J.J. Nelson taking Bruce Arians’ valuable teachings to heart
GLENDALE, Ariz. – One of the biggest knocks against J.J. Nelson is his size. At 5-10, 160 pounds, Nelson is the smallest of the seven Cardinals draft picks.
Head coach Bruce Arians wants to get him up to around 175 pounds before the regular season starts. The team is doing everything it can to get Nelson there. They’ve upgraded their cafeteria area at their Tempe facility, and Nelson’s been enjoying those benefits already.
“Yeah, I’ve been eating a lot. (The) food’s pretty good out here,” Nelson said. “I try to eat a lot to help me gain the weight.”
Being as light as he is had to have helped Nelson run that 4.28 40-yard dash at the NFL Scouting Combine, which was the fastest time of anyone there that week. Nelson believes that he can actually run the 40 even faster than that, which is mind-blowing to think that a human being can run that fast.
Arians has coached some burners in his time in the NFL – T.Y. Hilton and John Brown are the two most recent – but he says Nelson blows them out of the water.
“He (Nelson) probably is the fastest,” Arians said. “He’s faster than T.Y. (Hilton), he’s faster than Smokey (John Brown) and he plays that fast, especially on kickoff and punt returns – dynamic.”
“When you think of a track guy, you don’t think of change of direction. He makes so many people miss on punt returns and kickoff returns, and as soon as you miss him, no one can catch him,” Arians said. “Yes he is frail, but there have been some great, great punt returners and kick returners about 160 pounds that I know of, and he’ll be 175 quick.”
Arians saw Nelson run track when he was in high school, and he was blown away by his speed.
“This kid from Midfield (Ala.) won the 100, 200, 4×1(00) – little skinny dude. My son and I go, ‘Who in the hell is that?’ It just happened to be J.J. Nelson,” Arians said.
It really is a small world. Arians and Nelson didn’t formally meet that day, yet a few years later, they’d come back full circle with the Cardinals.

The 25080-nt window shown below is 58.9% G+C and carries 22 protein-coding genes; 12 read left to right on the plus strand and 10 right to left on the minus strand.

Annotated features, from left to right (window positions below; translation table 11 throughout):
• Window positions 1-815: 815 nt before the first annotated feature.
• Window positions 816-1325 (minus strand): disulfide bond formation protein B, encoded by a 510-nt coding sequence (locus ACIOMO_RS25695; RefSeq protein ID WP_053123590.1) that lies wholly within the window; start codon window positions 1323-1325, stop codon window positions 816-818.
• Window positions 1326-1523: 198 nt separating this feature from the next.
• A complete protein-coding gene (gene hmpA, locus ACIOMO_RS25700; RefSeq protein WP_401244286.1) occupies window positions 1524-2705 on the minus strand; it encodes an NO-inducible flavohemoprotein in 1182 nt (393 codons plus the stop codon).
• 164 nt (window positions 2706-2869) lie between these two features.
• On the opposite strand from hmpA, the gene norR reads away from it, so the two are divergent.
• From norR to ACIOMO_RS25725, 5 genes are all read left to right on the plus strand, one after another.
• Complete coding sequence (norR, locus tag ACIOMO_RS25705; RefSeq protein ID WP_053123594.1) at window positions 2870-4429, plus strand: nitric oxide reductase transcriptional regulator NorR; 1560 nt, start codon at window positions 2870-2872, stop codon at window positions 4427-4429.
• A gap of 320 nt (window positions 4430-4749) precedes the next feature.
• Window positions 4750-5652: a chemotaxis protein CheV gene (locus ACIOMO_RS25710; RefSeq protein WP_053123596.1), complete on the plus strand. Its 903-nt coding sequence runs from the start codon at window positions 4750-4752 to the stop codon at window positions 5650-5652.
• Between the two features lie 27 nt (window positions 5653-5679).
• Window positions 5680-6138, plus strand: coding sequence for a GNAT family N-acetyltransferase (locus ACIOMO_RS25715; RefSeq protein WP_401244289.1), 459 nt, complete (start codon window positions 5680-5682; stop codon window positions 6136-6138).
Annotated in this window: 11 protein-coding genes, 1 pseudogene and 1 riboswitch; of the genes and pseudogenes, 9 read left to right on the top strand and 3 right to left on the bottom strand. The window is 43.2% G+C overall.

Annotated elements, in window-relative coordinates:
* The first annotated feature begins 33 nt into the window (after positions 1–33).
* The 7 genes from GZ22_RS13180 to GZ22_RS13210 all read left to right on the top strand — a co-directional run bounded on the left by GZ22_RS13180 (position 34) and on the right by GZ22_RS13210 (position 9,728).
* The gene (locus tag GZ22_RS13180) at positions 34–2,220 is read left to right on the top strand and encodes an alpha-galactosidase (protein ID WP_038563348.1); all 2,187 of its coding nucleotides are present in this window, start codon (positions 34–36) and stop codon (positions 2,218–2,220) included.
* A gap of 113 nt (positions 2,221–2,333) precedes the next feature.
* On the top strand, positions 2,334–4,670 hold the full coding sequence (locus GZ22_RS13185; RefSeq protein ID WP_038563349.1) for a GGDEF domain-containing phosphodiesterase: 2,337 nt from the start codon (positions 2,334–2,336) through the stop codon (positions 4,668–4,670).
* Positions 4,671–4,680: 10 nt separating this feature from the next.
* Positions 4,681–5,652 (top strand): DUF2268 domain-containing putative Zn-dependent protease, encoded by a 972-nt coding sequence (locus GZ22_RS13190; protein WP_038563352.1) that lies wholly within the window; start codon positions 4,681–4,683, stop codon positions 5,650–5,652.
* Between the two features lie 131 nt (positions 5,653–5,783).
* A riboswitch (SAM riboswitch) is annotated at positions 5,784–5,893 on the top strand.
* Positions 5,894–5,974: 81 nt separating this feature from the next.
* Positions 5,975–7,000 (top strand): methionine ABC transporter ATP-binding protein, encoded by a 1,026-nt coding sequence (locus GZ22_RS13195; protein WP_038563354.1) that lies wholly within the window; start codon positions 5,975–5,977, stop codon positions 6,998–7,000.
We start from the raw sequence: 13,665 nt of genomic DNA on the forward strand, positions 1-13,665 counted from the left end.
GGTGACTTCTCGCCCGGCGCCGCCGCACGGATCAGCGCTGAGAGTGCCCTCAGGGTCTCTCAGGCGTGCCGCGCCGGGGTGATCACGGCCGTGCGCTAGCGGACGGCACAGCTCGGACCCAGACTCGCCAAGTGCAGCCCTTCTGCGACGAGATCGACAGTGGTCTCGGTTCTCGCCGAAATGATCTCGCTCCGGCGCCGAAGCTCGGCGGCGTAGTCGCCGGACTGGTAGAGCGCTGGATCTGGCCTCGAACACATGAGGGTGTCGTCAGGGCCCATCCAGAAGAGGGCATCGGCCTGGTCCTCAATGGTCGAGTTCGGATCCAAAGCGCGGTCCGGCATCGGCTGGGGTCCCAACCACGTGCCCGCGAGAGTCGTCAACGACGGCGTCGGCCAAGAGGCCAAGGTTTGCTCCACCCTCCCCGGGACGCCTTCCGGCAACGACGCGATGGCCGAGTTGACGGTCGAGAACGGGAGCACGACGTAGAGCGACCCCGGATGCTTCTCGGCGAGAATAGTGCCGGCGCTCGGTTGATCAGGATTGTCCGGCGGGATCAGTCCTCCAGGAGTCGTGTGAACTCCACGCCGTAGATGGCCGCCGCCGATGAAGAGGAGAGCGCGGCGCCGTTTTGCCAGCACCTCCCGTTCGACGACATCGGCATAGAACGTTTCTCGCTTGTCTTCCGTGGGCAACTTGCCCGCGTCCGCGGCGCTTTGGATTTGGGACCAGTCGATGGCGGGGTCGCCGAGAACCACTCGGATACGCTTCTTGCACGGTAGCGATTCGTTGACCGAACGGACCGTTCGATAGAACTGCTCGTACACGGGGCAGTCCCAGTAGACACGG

“I just wanted to go out there and win every race and it so happens that Coach (Bruce) Arians was out there,” Nelson said.
Arians has seemingly taken Nelson under his wing. During the rookie minicamp last weekend, Arians took time to give Nelson some valuable one-on-one instruction, which Nelson soaked in like a sponge.
“(Just) telling me the little things, what I did right, what I did wrong, what I need to clean up,” Nelson said. “He’s (Arians) doing a pretty good job of helping me and hoping I continue to grow with those things he’s teaching me with.”
Being a professional athlete is so much different from being a college athlete; especially one who came from a small school like Nelson did at Alabama-Birmingham. The biggest adjustment Nelson’s making right now is just getting used to his new life as a professional football player.
“Getting a feel of the game, the playbook, getting in the playbook each and every night, learning the NFL terminology,” Nelson said, “Things like that (are) pretty much the biggest adjustment so far.”
It can be a lot for a 23-year old to absorb – the whole NFL life – because it’s a constant grind. Things move at warp speed at this level. Like Nelson said, he’s got to get the playbook down, he’s got to make sure he plays well enough in the offseason to make the 53-man roster, he’s got to deal with an increased media presence following his every move, and reporting on everything he does, both good and bad. Plus he’s got to deal with family and friends, and all of his “new family and friends” that suddenly show up because he’s in the NFL now.
It could wipe Nelson out if he’s not careful, but he seems to have a good grasp on what he needs to do to handle all these new stresses in his life.
“It’s tough, but at the end of the day it’s football. You’ve been doing this your whole life. This is a dream that you’ve been dreaming for ever since you were a kid, so really just embrace the moment and come out each and every day getting better,” Nelson said.
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